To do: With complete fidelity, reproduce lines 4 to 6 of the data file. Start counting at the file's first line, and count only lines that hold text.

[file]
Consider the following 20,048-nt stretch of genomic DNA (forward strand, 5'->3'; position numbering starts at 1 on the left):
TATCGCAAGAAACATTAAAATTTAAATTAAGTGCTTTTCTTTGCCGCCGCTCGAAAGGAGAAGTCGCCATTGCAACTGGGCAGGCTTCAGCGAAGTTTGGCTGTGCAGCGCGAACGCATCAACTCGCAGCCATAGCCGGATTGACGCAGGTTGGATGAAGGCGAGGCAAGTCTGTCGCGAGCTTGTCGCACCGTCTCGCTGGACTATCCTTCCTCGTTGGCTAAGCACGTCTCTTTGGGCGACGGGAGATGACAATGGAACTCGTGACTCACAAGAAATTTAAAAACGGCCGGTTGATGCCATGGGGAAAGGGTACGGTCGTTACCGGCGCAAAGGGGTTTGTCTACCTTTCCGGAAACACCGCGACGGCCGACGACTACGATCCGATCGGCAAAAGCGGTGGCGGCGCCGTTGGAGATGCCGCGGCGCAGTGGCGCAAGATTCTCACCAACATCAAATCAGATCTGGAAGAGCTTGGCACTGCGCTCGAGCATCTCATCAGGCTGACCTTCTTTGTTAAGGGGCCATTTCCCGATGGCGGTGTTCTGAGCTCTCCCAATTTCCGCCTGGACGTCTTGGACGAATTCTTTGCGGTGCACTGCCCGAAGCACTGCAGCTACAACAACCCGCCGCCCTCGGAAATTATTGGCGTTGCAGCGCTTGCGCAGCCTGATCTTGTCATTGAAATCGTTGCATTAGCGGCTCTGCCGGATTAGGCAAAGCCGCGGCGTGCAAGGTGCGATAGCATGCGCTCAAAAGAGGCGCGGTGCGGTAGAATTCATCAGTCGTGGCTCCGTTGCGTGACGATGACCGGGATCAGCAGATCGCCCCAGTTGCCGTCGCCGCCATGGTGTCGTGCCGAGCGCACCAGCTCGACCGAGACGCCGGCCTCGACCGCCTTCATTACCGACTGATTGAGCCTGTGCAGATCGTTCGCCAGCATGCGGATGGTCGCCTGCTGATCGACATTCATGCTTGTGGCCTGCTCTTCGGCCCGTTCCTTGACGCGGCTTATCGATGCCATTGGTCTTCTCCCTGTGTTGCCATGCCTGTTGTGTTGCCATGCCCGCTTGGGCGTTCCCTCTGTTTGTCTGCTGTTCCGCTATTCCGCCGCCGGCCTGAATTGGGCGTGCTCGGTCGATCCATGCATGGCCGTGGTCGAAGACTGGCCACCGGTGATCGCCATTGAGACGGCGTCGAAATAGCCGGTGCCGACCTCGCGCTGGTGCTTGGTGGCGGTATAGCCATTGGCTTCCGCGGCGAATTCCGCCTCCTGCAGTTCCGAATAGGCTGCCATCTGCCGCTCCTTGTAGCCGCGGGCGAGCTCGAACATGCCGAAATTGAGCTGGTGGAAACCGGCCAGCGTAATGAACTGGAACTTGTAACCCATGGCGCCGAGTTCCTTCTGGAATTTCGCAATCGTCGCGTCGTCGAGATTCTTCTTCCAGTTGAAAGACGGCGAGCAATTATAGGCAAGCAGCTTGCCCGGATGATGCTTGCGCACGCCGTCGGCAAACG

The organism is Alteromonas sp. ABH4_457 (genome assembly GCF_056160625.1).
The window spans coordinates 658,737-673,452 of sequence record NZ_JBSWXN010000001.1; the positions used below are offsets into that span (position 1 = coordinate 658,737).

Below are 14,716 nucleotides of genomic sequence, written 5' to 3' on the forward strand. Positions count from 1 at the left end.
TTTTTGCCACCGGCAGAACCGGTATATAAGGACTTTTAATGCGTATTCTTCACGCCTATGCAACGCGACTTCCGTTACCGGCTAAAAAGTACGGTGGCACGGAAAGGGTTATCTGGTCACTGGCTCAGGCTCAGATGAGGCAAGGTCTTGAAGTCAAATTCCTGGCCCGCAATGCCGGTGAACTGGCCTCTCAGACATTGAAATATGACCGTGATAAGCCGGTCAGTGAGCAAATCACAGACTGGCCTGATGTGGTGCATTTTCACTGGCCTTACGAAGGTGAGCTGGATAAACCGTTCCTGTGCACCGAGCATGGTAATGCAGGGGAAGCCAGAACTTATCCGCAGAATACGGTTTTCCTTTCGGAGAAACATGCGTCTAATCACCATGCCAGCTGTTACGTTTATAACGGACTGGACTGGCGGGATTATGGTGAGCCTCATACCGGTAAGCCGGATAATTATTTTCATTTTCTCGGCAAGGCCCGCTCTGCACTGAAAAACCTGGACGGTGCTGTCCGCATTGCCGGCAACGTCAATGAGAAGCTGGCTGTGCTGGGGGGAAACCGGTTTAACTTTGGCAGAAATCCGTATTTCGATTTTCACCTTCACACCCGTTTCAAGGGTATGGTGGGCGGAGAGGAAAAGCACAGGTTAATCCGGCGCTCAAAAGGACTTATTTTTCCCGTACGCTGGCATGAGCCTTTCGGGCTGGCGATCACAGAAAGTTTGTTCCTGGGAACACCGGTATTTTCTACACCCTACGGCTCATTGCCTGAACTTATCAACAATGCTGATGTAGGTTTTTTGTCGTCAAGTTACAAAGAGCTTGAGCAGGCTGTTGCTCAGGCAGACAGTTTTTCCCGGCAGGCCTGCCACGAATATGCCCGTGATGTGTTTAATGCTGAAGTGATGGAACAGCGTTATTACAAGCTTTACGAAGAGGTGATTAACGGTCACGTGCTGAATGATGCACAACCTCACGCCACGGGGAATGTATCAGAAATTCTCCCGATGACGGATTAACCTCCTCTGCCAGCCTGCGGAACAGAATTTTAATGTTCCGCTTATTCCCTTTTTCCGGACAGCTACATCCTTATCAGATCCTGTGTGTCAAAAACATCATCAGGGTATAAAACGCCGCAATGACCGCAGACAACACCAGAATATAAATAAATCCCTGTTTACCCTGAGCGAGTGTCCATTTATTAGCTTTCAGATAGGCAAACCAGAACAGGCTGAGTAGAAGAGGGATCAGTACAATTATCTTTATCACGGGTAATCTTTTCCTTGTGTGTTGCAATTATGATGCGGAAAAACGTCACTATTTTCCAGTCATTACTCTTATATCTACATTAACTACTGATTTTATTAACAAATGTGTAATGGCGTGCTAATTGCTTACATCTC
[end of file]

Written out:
The window spans coordinates 658,737-673,452 of sequence record NZ_JBSWXN010000001.1; the positions used below are offsets into that span (position 1 = coordinate 658,737).

Below are 14,716 nucleotides of genomic sequence, written 5' to 3' on the forward strand. Positions count from 1 at the left end.
TTTTTGCCACCGGCAGAACCGGTATATAAGGACTTTTAATGCGTATTCTTCACGCCTATGCAACGCGACTTCCGTTACCGGCTAAAAAGTACGGTGGCACGGAAAGGGTTATCTGGTCACTGGCTCAGGCTCAGATGAGGCAAGGTCTTGAAGTCAAATTCCTGGCCCGCAATGCCGGTGAACTGGCCTCTCAGACATTGAAATATGACCGTGATAAGCCGGTCAGTGAGCAAATCACAGACTGGCCTGATGTGGTGCATTTTCACTGGCCTTACGAAGGTGAGCTGGATAAACCGTTCCTGTGCACCGAGCATGGTAATGCAGGGGAAGCCAGAACTTATCCGCAGAATACGGTTTTCCTTTCGGAGAAACATGCGTCTAATCACCATGCCAGCTGTTACGTTTATAACGGACTGGACTGGCGGGATTATGGTGAGCCTCATACCGGTAAGCCGGATAATTATTTTCATTTTCTCGGCAAGGCCCGCTCTGCACTGAAAAACCTGGACGGTGCTGTCCGCATTGCCGGCAACGTCAATGAGAAGCTGGCTGTGCTGGGGGGAAACCGGTTTAACTTTGGCAGAAATCCGTATTTCGATTTTCACCTTCACACCCGTTTCAAGGGTATGGTGGGCGGAGAGGAAAAGCACAGGTTAATCCGGCGCTCAAAAGGACTTATTTTTCCCGTACGCTGGCATGAGCCTTTCGGGCTGGCGATCACAGAAAGTTTGTTCCTGGGAACACCGGTATTTTCTACACCCTACGGCTCATTGCCTGAACTTATCAACAATGCTGATGTAGGTTTTTTGTCGTCAAGTTACAAAGAGCTTGAGCAGGCTGTTGCTCAGGCAGACAGTTTTTCCCGGCAGGCCTGCCACGAATATGCCCGTGATGTGTTTAATGCTGAAGTGATGGAACAGCGTTATTACAAGCTTTACGAAGAGGTGATTAACGGTCACGTGCTGAATGATGCACAACCTCACGCCACGGGGAATGTATCAGAAATTCTCCCGATGACGGATTAACCTCCTCTGCCAGCCTGCGGAACAGAATTTTAATGTTCCGCTTATTCCCTTTTTCCGGACAGCTACATCCTTATCAGATCCTGTGTGTCAAAAACATCATCAGGGTATAAAACGCCGCAATGACCGCAGACAACACCAGAATATAAATAAATCCCTGTTTACCCTGAGCGAGTGTCCATTTATTAGCTTTCAGATAGGCAAACCAGAACAGGCTGAGTAGAAGAGGGATCAGTACAATTATCTTTATCACGGGTAATCTTTTCCTTGTGTGTTGCAATTATGATGCGGAAAAACGTCACTATTTTCCAGTCATTACTCTTATATCTACATTAACTACTGATTTTATTAACAAATGTGTAATGGCGTGCTAATTGCTTACATCTC